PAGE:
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What if the Hurricanes seized the moment in 2011?

The Hurricanes’ 2011 season-ending loss to miss the playoffs was gut-wrenching. But few stop to consider the potential far-reaching impacts of a different result.

Jamie Kellner

It’s alternate reality week at SB Nation. What if this game changed? What if this trade never happened? How would certain events changing have altered a franchise’s long-term fate? Canes Country actually did a “revisionist history” two offseasons ago, but there are plenty of events we didn’t cover, or can offer fresh perspective on. Today, I’m imagining a very different ending to a roller coaster of a season.

The game-82 loss to Tampa Bay, one that knocked the Canes out of the 2011 Stanley Cup Playoffs, is infamous in team history. I profiled that season at length last month, a jam-packed slate that ended in heartbreak.

But what if it didn’t? What if the Canes seized the opportunity to return to the playoffs for the second time in three years? Let’s find out:

Win and you’re in

To remind everyone of the stakes, fresh off a late-season surge, and 6-1 win over the Atlanta Thrashers the previous night, the Canes entered the final day needing either a win or Rangers loss to clinch a spot. The Rangers won that afternoon, setting the stage for a win or go home finale for the Hurricanes in Raleigh.

The Canes, perhaps overwhelmed by the pressure, perhaps simply exhausted, were behind the eight-ball from behind but never recovered.

The simplest way to fix that seems to be to score first. Tampa Bay’s first goal came after Joni Pitkanen had a step out of the penalty box but could not settle the puck, leading to Tampa goalie Mike Smith playing it all the way down the ice before Tampa took a 1-0 lead.

In this scenario, Pitkanen comes out of the box, settles the puck, glides in and blows a shot blocker side on Smith. The crowd is ignited, and the Canes are settled in with the lead. Cam Ward continues to hold the fort, and Cory Stillman tallies late in the second to extend the lead to two. Tampa would cut it in half with a late goal from Martin St. Louis, setting things up for a tense finish.

Eric Staal would seal the deal with an empty netter, and the then RBC Center would go wild as Carolina booked its ticket to the postseason.

Into the playoffs

Carolina would have been the eight seed in the 2011 playoffs, and taken on the top-seeded Washington Capitals, starting that rivalry in fine fashion eight years early. While Washington would have been a tall task, but this was a Canes team with young star power in Jeff Skinner, a proven playoff goalie in Cam Ward coming off his best regular season, Staal in his prime, and some clutch goal scoring in the form of Stillman, Erik Cole and Jussi Jokinen.

It would be a hard-fought, brutal series that would go the distance. After alternating wins through six games, Carolina becomes the first in the series to win back-to-back. With game seven in DC knotted at three goals apiece and just under five minutes to play, Cole would pick the puck up in the neutral zone for one of his patented rushes down the wing, grabbing yet another game winner that season to send the Canes to round two.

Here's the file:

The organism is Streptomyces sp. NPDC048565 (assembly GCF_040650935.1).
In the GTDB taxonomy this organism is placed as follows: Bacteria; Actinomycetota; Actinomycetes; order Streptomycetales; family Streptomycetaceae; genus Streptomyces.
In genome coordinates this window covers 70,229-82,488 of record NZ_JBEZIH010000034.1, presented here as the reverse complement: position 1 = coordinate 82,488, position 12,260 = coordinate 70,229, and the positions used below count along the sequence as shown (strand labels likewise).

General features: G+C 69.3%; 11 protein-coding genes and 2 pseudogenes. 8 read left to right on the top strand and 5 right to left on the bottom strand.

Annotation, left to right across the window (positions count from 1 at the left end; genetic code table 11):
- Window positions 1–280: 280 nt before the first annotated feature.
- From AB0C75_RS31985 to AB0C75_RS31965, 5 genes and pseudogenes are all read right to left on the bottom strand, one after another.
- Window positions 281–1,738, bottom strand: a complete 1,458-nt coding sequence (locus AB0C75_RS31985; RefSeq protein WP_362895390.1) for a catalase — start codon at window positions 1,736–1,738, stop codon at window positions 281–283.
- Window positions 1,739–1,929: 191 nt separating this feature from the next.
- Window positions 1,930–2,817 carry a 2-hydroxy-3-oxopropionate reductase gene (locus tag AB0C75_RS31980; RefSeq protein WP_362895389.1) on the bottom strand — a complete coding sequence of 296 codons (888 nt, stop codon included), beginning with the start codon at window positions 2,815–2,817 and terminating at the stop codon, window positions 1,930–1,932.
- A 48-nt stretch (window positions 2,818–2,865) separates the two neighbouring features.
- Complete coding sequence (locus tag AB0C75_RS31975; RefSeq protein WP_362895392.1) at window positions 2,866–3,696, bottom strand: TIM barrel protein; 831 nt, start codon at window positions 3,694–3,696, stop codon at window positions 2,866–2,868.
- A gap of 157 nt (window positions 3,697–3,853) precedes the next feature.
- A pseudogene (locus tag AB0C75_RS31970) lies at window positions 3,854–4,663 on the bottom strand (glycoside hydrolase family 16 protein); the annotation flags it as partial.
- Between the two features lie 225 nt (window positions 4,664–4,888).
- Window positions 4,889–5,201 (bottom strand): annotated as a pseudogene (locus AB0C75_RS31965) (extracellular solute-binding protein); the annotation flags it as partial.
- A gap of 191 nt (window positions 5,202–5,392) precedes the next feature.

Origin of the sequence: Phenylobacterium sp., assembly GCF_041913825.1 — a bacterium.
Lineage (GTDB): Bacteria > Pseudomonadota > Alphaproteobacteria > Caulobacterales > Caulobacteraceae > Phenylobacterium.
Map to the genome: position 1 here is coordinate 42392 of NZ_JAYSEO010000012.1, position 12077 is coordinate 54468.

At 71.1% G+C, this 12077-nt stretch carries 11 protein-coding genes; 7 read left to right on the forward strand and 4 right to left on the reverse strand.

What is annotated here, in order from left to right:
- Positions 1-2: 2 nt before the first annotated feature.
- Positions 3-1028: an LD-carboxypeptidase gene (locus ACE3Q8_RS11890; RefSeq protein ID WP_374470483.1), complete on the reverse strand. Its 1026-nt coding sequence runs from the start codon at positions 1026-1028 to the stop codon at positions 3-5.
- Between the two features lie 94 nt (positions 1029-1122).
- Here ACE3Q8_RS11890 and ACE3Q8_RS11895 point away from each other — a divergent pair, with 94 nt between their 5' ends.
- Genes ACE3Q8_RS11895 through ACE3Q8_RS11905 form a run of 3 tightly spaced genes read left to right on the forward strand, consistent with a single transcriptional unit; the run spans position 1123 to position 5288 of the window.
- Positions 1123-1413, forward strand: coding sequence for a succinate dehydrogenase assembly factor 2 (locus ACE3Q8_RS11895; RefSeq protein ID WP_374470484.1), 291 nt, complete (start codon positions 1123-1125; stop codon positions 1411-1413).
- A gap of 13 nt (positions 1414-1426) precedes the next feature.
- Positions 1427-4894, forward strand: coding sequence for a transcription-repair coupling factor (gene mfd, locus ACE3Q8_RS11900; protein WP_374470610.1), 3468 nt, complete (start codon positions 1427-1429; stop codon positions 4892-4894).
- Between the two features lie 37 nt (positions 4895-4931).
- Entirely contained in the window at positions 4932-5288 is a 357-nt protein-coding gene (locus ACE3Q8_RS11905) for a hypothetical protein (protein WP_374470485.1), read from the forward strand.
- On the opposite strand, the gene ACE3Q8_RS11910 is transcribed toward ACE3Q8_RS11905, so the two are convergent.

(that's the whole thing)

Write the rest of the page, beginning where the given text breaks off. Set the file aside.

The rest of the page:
Under the old format, the Canes would have faced No. 2 Philadelphia in round two. For those that remember the 2011 playoffs, the high-octane Flyers fell apart in this round, largely due to an epic collapse from their goaltending and the play of Tim Thomas for Boston.

I’ll say they wouldn’t have fared better against Cam Ward, and the Canes shock the hockey world with a sweep (sound familiar) to get into the Eastern Conference Finals two years in a row.

The road would end there, as the Canes put up a valiant effort but simply fall short against a juggernaut Bruins team destined for glory.

The future

This sets up a fascinating domino effect. Does Cole, fresh off another deep playoff run, and with the team armed with three rounds of playoff gate money, re-sign rather than bolting to Montreal (where he had the best season of his career in 2012-13)? Good chance.

Even if the team gets off the same abysmal start in 2011-12 (which is probably less likely coming off a playoff run and with Cole back), firing Paul Maurice probably isn’t even a consideration coming off two conference final berths in three years. With him likely being a hot candidate for another team at the time (he was a popular one), the Kirk Muller era never happens.

With a better season in 2011-12, and without coming off a three-year playoff drought (if only we knew then), is Jim Rutherford compelled to swing for Jordan Staal at the 2012 draft? Perhaps not. How does getting to the playoffs as a rookie change Jeff Skinner’s development and maturation?

The Hurricanes’ season finale in 2011 may have just been one game on paper, but a different result could have altered the team’s trajectory for years to come.